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Civics homework

James Fallows assigns some reading:

Please read the full Office of Professional Responsibility report on the "torture memo" misconduct of Jay Bybee, now a Federal appeals court judge; and John Yoo, now a tenured professor at the UC Berkeley law school. The report is available as a 10MB, 289-page PDF download here. Seriously, this is a document that informed Americans should be familiar with, as a basis for any future discussion about the costs and consequences of a "global war on terror" and about the maintenance of American "values" in the world.

Through American history, there have been episodes of brutality and abuse that, in hindsight, span a very wide range of moral acceptability. There is no way to "understand" lynchings that makes them other than abominations. But -- to use the extreme case -- America's use of the atomic bomb in Hiroshima and Nagasaki will always be the subject of first-order moral debate, about whether any "larger good" (forcing an end to the war) could justify the immediate suffering, the decades-long aftereffects, and the crossing of the "first use" frontier that this decision represented.

My point now is not to go through the A-bomb debate. It is to say that anyone who is serious in endorsing the A-bomb decision has to have fully faced the consequences. This is why John Hersey's Hiroshima was requisite basic knowledge for anyone arguing for or against the use of the bomb. The OPR report is essentially this era's Hiroshima. As Hersey's book does, it makes us confront what was done in our name -- "our" meaning the citizens of the United States.

By Ezra Klein  |  February 22, 2010; 7:07 AM ET
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"It is to say that anyone who is serious in endorsing the A-bomb decision has to have fully faced the consequences."

This applies to both sides equally.

Posted by: Lomillialor | February 22, 2010 7:59 AM | Report abuse

The Hiroshima decision should be considered in the context not of ending the Second World War, which was pretty much over by that point thanks to America's use of conventional explosives to incinerate most of Japan's cities, but rather in the context of the race for the bomb and the coming Cold War. Hiroshima wasn't about ending the war but about demonstrating this terrifying new weapon we had developed ahead of the Russians.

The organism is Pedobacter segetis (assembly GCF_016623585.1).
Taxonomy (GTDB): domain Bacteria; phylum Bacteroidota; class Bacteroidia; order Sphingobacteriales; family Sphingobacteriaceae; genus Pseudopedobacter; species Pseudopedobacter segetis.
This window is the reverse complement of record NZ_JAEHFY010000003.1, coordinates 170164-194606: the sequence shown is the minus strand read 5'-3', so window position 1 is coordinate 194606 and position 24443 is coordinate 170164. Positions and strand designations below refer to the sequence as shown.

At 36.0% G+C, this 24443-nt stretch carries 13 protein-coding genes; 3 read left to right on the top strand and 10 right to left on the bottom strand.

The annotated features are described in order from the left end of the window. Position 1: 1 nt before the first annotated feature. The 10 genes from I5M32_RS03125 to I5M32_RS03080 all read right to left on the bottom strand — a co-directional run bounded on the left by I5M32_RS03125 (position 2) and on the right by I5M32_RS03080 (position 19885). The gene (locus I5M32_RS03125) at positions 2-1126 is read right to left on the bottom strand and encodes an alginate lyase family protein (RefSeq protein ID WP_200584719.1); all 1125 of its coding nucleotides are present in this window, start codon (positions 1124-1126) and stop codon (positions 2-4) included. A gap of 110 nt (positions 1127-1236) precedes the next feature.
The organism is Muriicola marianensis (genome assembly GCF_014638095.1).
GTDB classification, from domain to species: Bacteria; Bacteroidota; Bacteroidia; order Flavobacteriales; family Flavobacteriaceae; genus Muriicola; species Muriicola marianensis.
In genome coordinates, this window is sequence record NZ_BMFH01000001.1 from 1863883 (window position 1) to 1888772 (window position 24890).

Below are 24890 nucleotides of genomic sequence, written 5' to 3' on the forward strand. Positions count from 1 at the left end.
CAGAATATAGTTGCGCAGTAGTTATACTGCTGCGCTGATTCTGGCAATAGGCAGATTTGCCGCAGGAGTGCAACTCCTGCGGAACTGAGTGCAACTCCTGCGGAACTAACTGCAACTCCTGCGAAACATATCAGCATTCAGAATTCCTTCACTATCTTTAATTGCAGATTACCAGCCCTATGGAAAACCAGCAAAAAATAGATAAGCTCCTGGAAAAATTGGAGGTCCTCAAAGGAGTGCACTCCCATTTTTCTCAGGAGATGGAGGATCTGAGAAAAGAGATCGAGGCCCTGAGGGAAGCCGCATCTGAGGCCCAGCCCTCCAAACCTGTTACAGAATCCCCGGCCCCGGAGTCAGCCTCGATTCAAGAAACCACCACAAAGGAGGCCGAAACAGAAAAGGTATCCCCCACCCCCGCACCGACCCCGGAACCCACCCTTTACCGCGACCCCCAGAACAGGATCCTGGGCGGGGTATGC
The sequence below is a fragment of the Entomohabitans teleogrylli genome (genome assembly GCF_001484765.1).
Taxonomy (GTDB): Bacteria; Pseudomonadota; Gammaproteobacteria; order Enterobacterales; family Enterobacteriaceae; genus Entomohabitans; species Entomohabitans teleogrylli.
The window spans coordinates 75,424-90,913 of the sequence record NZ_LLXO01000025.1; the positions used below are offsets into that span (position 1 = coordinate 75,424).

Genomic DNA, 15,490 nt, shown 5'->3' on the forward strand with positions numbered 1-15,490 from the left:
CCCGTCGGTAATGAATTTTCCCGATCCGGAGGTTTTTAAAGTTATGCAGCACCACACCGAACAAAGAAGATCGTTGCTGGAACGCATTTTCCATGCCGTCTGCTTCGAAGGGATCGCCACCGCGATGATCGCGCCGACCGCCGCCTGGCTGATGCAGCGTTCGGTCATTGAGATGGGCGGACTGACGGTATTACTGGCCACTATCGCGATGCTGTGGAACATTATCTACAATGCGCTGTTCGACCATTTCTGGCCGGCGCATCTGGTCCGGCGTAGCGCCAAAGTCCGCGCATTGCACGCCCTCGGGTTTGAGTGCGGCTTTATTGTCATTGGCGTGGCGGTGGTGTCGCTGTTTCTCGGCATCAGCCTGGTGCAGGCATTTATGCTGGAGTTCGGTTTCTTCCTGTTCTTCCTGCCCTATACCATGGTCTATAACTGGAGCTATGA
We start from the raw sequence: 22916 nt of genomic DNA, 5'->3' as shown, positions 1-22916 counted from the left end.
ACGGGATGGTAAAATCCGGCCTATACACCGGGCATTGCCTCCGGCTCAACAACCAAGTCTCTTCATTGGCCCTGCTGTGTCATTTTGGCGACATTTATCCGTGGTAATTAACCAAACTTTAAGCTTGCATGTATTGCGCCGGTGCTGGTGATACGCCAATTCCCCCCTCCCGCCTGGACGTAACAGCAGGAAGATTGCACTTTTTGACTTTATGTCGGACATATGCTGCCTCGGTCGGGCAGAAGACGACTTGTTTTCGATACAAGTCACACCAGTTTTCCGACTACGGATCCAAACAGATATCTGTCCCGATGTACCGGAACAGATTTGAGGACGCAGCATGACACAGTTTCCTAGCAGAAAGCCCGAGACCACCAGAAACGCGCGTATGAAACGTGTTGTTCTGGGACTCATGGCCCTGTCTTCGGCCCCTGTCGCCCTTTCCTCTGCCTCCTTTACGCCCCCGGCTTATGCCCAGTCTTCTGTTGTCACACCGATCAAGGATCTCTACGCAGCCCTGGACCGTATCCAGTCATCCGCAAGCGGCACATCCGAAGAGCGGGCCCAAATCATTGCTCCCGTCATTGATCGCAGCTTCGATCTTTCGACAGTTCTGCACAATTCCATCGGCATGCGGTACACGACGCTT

And torture, I guess... has to be seen in the context of modern conservatism's inchoate loathing for the rule of law, love of brutality and conviction that this is what's needed to win a war against non-state actors/maintain America's global preeminence/punch the hippies/whatever.

Posted by: matthewarnold | February 22, 2010 10:27 AM | Report abuse

@matthewarnold I don't think the significance of the bomb in ending the war can be overlooked. Hirohito refused to surrender even after Nagasaki - necessitating the second bomb. The utilitarian and ethical maths is debatable, but it did shorten the war.

On the subject of the report - any guesses on the identity of the redacted member of the OLC??

Posted by: nicholasrandel | February 22, 2010 4:40 PM | Report abuse

Von Clausewitz said: (para phrased) preserve ones fighting force and destroy the enemy's is in one word VICTORY. Thank god we had Truman and he knew the Japenese Center of Gravity (COG)!

Posted by: kwoodyh | February 26, 2010 3:26 AM | Report abuse

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